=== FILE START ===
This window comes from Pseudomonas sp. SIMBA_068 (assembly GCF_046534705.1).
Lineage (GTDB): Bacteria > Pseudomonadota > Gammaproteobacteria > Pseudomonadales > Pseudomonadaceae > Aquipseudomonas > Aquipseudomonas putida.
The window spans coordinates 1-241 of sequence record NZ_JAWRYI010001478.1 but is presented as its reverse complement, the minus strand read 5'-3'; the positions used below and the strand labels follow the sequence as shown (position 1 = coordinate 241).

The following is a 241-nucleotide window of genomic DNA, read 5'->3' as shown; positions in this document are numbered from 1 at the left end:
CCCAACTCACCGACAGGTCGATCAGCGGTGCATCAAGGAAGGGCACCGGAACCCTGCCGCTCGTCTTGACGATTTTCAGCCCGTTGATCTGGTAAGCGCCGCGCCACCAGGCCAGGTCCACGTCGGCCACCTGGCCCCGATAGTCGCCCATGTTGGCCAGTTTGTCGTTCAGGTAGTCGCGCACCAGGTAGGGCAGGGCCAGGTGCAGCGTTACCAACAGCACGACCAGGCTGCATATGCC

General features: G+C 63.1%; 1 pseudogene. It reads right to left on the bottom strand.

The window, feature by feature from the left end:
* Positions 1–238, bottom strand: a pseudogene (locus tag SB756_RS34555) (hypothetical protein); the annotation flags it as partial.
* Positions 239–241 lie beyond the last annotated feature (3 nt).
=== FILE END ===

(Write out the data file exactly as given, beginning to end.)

This window comes from Pseudomonas sp. SIMBA_068 (assembly GCF_046534705.1).
Lineage (GTDB): Bacteria > Pseudomonadota > Gammaproteobacteria > Pseudomonadales > Pseudomonadaceae > Aquipseudomonas > Aquipseudomonas putida.
The window spans coordinates 1-241 of sequence record NZ_JAWRYI010001478.1 but is presented as its reverse complement, the minus strand read 5'-3'; the positions used below and the strand labels follow the sequence as shown (position 1 = coordinate 241).

The following is a 241-nucleotide window of genomic DNA, read 5'->3' as shown; positions in this document are numbered from 1 at the left end:
CCCAACTCACCGACAGGTCGATCAGCGGTGCATCAAGGAAGGGCACCGGAACCCTGCCGCTCGTCTTGACGATTTTCAGCCCGTTGATCTGGTAAGCGCCGCGCCACCAGGCCAGGTCCACGTCGGCCACCTGGCCCCGATAGTCGCCCATGTTGGCCAGTTTGTCGTTCAGGTAGTCGCGCACCAGGTAGGGCAGGGCCAGGTGCAGCGTTACCAACAGCACGACCAGGCTGCATATGCC

General features: G+C 63.1%; 1 pseudogene. It reads right to left on the bottom strand.

The window, feature by feature from the left end:
* Positions 1–238, bottom strand: a pseudogene (locus tag SB756_RS34555) (hypothetical protein); the annotation flags it as partial.
* Positions 239–241 lie beyond the last annotated feature (3 nt).